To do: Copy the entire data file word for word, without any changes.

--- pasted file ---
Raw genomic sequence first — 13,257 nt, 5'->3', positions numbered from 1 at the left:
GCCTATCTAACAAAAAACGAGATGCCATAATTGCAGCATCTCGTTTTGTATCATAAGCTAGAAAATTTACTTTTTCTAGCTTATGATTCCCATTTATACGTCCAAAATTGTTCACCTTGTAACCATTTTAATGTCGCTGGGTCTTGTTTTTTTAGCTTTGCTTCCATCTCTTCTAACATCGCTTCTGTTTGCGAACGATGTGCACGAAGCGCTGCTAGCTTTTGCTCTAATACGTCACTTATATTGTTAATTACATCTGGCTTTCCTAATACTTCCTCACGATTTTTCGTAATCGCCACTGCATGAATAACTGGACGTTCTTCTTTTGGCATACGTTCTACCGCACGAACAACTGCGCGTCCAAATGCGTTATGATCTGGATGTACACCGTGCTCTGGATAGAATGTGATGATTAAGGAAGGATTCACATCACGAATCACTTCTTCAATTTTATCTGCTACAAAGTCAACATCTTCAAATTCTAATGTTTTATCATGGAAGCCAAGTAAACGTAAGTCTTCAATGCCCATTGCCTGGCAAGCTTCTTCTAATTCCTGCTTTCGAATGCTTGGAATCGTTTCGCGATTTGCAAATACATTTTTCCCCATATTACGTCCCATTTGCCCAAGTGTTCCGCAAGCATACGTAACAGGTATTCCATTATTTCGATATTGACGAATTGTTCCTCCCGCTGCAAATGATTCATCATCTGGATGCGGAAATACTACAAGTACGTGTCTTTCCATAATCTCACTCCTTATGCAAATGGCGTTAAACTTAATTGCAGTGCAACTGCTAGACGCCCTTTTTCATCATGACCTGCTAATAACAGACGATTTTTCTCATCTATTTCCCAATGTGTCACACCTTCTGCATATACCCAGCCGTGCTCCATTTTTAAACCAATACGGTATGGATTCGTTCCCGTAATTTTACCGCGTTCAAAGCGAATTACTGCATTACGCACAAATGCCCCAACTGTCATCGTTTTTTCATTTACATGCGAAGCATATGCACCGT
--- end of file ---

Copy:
Raw genomic sequence first — 13,257 nt, 5'->3', positions numbered from 1 at the left:
GCCTATCTAACAAAAAACGAGATGCCATAATTGCAGCATCTCGTTTTGTATCATAAGCTAGAAAATTTACTTTTTCTAGCTTATGATTCCCATTTATACGTCCAAAATTGTTCACCTTGTAACCATTTTAATGTCGCTGGGTCTTGTTTTTTTAGCTTTGCTTCCATCTCTTCTAACATCGCTTCTGTTTGCGAACGATGTGCACGAAGCGCTGCTAGCTTTTGCTCTAATACGTCACTTATATTGTTAATTACATCTGGCTTTCCTAATACTTCCTCACGATTTTTCGTAATCGCCACTGCATGAATAACTGGACGTTCTTCTTTTGGCATACGTTCTACCGCACGAACAACTGCGCGTCCAAATGCGTTATGATCTGGATGTACACCGTGCTCTGGATAGAATGTGATGATTAAGGAAGGATTCACATCACGAATCACTTCTTCAATTTTATCTGCTACAAAGTCAACATCTTCAAATTCTAATGTTTTATCATGGAAGCCAAGTAAACGTAAGTCTTCAATGCCCATTGCCTGGCAAGCTTCTTCTAATTCCTGCTTTCGAATGCTTGGAATCGTTTCGCGATTTGCAAATACATTTTTCCCCATATTACGTCCCATTTGCCCAAGTGTTCCGCAAGCATACGTAACAGGTATTCCATTATTTCGATATTGACGAATTGTTCCTCCCGCTGCAAATGATTCATCATCTGGATGCGGAAATACTACAAGTACGTGTCTTTCCATAATCTCACTCCTTATGCAAATGGCGTTAAACTTAATTGCAGTGCAACTGCTAGACGCCCTTTTTCATCATGACCTGCTAATAACAGACGATTTTTCTCATCTATTTCCCAATGTGTCACACCTTCTGCATATACCCAGCCGTGCTCCATTTTTAAACCAATACGGTATGGATTCGTTCCCGTAATTTTACCGCGTTCAAAGCGAATTACTGCATTACGCACAAATGCCCCAACTGTCATCGTTTTTTCATTTACATGCGAAGCATATGCACCGT